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Upcoming meetings: City Council; pedicabs; Measure A

City Hall is closed Friday, which means agendas for next week have been getting churned out yesterday and today.

The City Council meets Tuesday. You can view the agenda here.

At noon Wednesday, the legislation/environmental committee (Moses Zapien, Dyane Burgos Medina and Michael Tubbs) is scheduled to take a look at the city’s restrictions on pedicabs on Stockton promenades. The item comes after pedicab operator Elizabeth Wong Fontana spoke on the issue at last week’s council meeting. She wants more freedom to operate her pedicab business at city events.

Also Wednesday, at 6 p.m., the citizen’s commission reviewing the Stockton charter will hold its organizational meeting, and a work plan going forward is scheduled to be discussed.

The meeting of the Measure A citizen’s advisory committee at 9 a.m. Thursday could yield some interesting information. Included on the agenda are a review of the implementation of the Marshall Plan against crime and a presentation on the sales tax proceeds collection process and sales tax trends for Stockton.

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Silva on the crime rate: Now and then

Only hours after five people were killed in a four-hour span yesterday in Stockton, Mayor Anthony Silva used his Facebook page as a forum to accuse the current city council of soft-pedaling the city’s crime woes and to urge citizens to cast anti-incumbent votes in the election on Nov. 4:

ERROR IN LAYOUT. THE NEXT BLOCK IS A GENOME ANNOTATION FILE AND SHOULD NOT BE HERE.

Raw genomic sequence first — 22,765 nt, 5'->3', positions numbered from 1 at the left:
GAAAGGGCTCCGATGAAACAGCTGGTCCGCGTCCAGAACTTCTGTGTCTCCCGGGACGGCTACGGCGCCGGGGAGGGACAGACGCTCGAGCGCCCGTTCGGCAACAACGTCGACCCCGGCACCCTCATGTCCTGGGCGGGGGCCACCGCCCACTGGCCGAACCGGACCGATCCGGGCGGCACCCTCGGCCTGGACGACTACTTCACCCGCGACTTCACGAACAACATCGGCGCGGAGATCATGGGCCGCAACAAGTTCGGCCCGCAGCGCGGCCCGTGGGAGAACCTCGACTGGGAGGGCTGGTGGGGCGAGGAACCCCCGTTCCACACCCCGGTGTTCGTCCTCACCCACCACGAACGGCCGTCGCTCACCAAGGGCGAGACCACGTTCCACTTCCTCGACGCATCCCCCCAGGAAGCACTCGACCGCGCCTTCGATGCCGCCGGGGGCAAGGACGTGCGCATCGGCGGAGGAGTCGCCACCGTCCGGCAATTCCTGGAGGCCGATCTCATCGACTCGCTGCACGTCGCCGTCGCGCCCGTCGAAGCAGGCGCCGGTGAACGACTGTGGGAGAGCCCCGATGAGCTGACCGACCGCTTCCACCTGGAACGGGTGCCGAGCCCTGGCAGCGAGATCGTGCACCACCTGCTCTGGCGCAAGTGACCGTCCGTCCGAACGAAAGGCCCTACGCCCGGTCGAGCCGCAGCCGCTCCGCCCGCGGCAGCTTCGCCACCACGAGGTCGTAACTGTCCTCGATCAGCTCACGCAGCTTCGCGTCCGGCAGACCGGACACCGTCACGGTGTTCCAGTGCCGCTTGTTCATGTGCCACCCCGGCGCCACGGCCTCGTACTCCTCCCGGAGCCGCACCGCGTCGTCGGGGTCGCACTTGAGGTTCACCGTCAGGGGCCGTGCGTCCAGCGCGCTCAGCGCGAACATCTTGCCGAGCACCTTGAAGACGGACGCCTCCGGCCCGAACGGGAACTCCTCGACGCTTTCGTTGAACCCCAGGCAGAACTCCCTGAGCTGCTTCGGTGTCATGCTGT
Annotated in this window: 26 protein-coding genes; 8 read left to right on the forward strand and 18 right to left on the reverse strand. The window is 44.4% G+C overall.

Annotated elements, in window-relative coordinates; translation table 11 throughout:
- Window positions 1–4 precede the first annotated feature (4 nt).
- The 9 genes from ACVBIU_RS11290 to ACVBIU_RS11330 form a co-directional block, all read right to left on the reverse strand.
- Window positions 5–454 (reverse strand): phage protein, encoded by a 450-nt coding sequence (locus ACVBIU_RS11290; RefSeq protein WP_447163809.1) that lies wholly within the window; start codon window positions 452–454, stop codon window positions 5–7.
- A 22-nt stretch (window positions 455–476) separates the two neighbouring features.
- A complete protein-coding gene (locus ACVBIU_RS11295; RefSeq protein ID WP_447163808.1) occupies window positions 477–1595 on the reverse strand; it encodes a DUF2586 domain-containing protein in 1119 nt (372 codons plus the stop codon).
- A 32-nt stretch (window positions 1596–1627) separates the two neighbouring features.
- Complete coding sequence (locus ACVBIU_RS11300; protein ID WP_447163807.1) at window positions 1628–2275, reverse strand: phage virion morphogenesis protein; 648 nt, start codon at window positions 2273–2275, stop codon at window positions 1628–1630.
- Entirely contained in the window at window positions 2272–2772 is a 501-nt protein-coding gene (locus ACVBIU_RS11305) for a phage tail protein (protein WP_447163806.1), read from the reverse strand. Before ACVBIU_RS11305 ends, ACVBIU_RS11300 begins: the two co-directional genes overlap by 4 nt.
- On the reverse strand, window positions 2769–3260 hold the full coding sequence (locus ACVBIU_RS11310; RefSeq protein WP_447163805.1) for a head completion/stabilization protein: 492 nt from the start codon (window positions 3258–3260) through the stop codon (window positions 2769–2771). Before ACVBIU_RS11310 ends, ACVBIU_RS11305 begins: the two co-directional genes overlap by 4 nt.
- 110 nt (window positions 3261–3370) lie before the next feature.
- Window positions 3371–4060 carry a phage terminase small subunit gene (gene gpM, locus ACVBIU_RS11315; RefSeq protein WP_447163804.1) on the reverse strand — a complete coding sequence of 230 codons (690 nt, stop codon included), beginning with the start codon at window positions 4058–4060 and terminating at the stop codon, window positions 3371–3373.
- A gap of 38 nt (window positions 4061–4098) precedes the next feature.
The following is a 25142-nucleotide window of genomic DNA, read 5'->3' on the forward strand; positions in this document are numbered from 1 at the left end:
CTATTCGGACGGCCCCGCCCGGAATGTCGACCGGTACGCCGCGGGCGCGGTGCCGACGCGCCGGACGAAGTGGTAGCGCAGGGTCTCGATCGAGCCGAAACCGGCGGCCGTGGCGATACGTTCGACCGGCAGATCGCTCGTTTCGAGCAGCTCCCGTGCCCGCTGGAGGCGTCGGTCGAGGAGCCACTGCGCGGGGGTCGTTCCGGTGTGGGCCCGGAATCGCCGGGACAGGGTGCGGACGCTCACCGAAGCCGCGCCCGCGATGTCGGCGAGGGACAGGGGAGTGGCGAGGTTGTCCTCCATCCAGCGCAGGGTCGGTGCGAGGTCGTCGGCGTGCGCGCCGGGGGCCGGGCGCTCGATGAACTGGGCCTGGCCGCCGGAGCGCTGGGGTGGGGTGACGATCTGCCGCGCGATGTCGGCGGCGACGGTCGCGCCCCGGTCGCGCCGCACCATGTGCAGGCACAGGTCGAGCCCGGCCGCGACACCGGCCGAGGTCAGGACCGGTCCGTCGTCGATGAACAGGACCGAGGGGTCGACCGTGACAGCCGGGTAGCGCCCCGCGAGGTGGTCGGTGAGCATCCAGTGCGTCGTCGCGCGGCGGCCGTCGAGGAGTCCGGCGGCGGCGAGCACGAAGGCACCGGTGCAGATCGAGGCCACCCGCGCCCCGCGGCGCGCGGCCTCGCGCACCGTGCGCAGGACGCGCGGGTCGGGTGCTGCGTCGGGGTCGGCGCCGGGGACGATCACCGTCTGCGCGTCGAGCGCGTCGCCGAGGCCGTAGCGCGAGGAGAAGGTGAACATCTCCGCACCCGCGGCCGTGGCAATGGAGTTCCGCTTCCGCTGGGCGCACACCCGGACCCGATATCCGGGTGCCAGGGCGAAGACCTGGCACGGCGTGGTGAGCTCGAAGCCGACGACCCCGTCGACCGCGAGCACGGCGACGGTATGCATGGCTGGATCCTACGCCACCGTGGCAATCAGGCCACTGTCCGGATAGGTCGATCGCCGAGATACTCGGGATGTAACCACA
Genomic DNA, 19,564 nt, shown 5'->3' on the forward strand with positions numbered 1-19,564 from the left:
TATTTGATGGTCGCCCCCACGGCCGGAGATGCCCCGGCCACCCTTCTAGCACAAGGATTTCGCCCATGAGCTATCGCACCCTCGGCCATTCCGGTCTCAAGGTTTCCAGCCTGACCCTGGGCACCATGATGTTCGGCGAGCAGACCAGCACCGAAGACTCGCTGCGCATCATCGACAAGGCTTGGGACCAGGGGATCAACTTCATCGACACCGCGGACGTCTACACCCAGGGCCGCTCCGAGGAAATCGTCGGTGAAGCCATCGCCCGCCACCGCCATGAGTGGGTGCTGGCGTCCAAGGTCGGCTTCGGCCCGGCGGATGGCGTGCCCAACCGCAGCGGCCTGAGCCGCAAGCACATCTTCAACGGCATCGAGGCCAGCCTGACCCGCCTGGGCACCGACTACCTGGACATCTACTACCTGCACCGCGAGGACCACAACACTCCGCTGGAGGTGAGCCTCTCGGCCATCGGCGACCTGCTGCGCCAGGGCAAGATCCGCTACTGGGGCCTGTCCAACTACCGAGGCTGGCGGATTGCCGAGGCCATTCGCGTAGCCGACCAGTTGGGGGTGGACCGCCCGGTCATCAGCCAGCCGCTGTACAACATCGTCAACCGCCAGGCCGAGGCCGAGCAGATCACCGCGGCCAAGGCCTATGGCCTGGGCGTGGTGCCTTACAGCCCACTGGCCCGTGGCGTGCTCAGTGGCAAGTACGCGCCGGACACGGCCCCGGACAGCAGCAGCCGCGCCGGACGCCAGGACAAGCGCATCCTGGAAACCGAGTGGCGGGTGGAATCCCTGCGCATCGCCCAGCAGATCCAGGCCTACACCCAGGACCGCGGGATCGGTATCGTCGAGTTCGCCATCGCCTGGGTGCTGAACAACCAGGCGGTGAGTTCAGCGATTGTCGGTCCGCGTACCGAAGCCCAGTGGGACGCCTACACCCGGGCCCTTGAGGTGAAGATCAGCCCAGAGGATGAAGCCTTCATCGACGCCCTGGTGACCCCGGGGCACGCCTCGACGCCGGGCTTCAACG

Last December, though, the mayor sent out a four-page mailer in which he claimed a share of the credit for Stockton’s precipitous decrease in crime during 2013. He shared one page of the mailer last Dec. 29 on Facebook:

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Bizarre moment tonight with anti-gay zealot Vincent Sayles at tonight’s City Council meeting

Here’s an approximation of what just happened at the City Council meeting tonight:

SUSD candidate Vincent Sayles, who for years has posted anti-gay religious statements on his pickup truck, got up to make his biweekly comments. He said he chose to run for SUSD not because he thought he could win but because a local conservative encouraged him to do so.

Then Sayles made some odious remarks about former Councilwoman Susan Eggman, who is gay, and how her political success is an indicator of the decline of Western Civilization. He also made more general anti-gay remarks.

When Sayles was done, Councilwoman Dyane Burgos Medina asked, “At what point do we stop allowing something like that to be said?” City Attorney John Luebberke said it’s the “prerogative of the chair,” meaning the Mayor. Ralph Lee White called out, “It’s freedom of speech.” And, then, Sayles left for the night.

The consent agenda, by the way, has already been approved.

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Stockton Ports reach new agreement with city on ballpark use

A full story on this will be on the website tonight or tomorrow, as well as in tomorrow’s paper, but here are the basics:

STOCKTON — Though the city’s bankruptcy angst will continue for at least a few more weeks, one side issue in Stockton’s ongoing Chapter 9 recovery has been resolved.

After months of negotiations, the city and the Stockton Ports have agreed to amend the minor-league baseball team’s contract to play at Stockton Ballpark. Stockton officials say the changes will reduce the city’s current $400,000 annual subsidy to the team by about $112,500.